In August, OCEANAIR asked if you were “ready for major upcoming changes in container weight verification requirements.” Based on global survey results from the online shipping portal INTTRA, you might not be prepared for the new rules that take effect on July 1, 2016. The survey results concluded that roughly only a third of respondents are ready to meet full compliance when the new container requirements come online next year.
The fallout from delaying the incorporation of these new changes could lead to major disruptions in global shipping as more than two-thirds of cargo owners are or are doubtful they will meet the deadline due to a lack of preparedness. Many predict the most disruption in the Asian-Pacific region followed by Africa and North America. Under the International Maritime Organization’s (IMO) Safety of Life at Sea (SOLAS) treaty, the new verification of gross mass (VGM) regulations requires weight certification of every packed export container before being loaded onto a ship. The IMO specified the two methods of verifying weight could use certified and calibrated equipment to weigh the packed container or a calculated weight method, which is more complicated. Both methods require the tare weight of the loaded container for verification. However, these requirements cause several problems for shippers because they may not know the exact weight until after stuffing the box. Adding to the problem of complying with these changes are the wide-ranging business methods and the computer systems of carriers, freight forwarders, shippers, terminals, and other contributors in the supply chain.
Additionally, archaic paper-based practices are insufficient in expeditiously reporting VGM of packed containers, leading to strong calls for an e-commerce solution. INTTRA is doing more than just surveying cargo owners, and the US-based multi-carrier e-commerce company is taking a leadership role in working towards solutions for the new regulations under the SOLAS treaty. The online shipping portal formed a group with logistics providers called the eVGM Initiative to develop industry standards and digital solutions to meet the VGM compliance requirements from the IMO. The group hopes to find consensus on a technology standard and business process for digital documentation of VGM submissions.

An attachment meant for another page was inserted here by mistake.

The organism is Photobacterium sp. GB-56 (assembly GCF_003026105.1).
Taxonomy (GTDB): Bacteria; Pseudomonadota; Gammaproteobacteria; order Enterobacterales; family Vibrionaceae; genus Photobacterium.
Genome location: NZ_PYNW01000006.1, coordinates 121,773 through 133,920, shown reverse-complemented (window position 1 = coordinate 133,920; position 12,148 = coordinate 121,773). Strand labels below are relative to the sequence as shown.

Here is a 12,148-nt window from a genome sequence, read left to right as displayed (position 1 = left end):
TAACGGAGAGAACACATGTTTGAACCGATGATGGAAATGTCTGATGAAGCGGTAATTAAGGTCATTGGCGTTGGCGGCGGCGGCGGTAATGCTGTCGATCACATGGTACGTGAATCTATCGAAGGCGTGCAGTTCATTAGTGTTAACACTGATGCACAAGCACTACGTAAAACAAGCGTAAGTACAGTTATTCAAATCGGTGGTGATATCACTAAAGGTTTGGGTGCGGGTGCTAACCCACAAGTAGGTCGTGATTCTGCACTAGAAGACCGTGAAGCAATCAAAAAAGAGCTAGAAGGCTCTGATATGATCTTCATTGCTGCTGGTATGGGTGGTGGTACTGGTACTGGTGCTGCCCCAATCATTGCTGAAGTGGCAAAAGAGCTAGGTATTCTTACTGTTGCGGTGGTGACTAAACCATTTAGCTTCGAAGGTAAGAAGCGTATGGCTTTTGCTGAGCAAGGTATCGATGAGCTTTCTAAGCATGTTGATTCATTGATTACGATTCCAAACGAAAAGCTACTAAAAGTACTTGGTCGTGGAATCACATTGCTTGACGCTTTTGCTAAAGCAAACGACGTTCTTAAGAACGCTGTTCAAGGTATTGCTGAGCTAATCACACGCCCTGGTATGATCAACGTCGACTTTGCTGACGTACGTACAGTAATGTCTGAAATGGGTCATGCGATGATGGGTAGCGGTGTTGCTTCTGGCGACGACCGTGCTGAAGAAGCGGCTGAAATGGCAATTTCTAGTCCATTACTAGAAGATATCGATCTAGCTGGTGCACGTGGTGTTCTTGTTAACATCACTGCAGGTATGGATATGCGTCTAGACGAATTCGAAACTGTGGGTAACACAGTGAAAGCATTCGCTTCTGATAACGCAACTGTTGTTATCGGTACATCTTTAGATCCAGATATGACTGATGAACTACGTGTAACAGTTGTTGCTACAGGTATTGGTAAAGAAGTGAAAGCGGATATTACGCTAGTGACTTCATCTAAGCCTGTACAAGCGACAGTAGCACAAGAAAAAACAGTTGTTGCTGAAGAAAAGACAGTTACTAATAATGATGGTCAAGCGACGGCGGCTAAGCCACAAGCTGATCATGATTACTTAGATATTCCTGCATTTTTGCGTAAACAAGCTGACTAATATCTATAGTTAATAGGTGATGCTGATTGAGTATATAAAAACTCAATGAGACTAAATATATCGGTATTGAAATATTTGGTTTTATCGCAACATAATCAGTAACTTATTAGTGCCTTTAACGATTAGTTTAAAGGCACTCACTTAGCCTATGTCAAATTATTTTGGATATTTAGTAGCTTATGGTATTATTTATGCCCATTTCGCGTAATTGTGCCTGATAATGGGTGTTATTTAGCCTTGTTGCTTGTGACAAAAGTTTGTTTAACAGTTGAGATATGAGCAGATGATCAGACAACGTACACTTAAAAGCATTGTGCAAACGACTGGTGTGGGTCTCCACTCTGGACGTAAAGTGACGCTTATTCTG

INTTRA usually serves as an intermediary between carriers and cargo owners, so it is no surprise that its group has over a hundred participants, including APL, BDP International, CEVA, Damco, Hapag-Lloyd, Hamburg Sud and Kuehne + Nagel. To quickly adopt will VGM communication standards and practices, each provider will participate in the eVGM Forum, an online discussion group. Many parallel the SOLAS treaty requirements in the shipping industry to the Y2K problem that the business world faced. Without the current initiative, the new requirements might create confusion and chaos when implemented next year.
Even though these survey results focused on replies from INTTRA’s clients, its findings serve as a warning to ensure we are all on pace to meet the new container weight requirements. The results coincide with similar data released by the Freight Transport Association in October and confirm that shippers should start planning for delays thanks to the lack of readiness by the industry. Until there is an efficient and reliable system ensuring shippers, freight intermediaries, and ocean carriers are in full compliance with the VGM requirements, concerns regarding the possible disruption associated with the new legislation will continue to grow. Hopefully, the eVGM Initiative can agree on actions and standards soon to facilitate a smooth transition.
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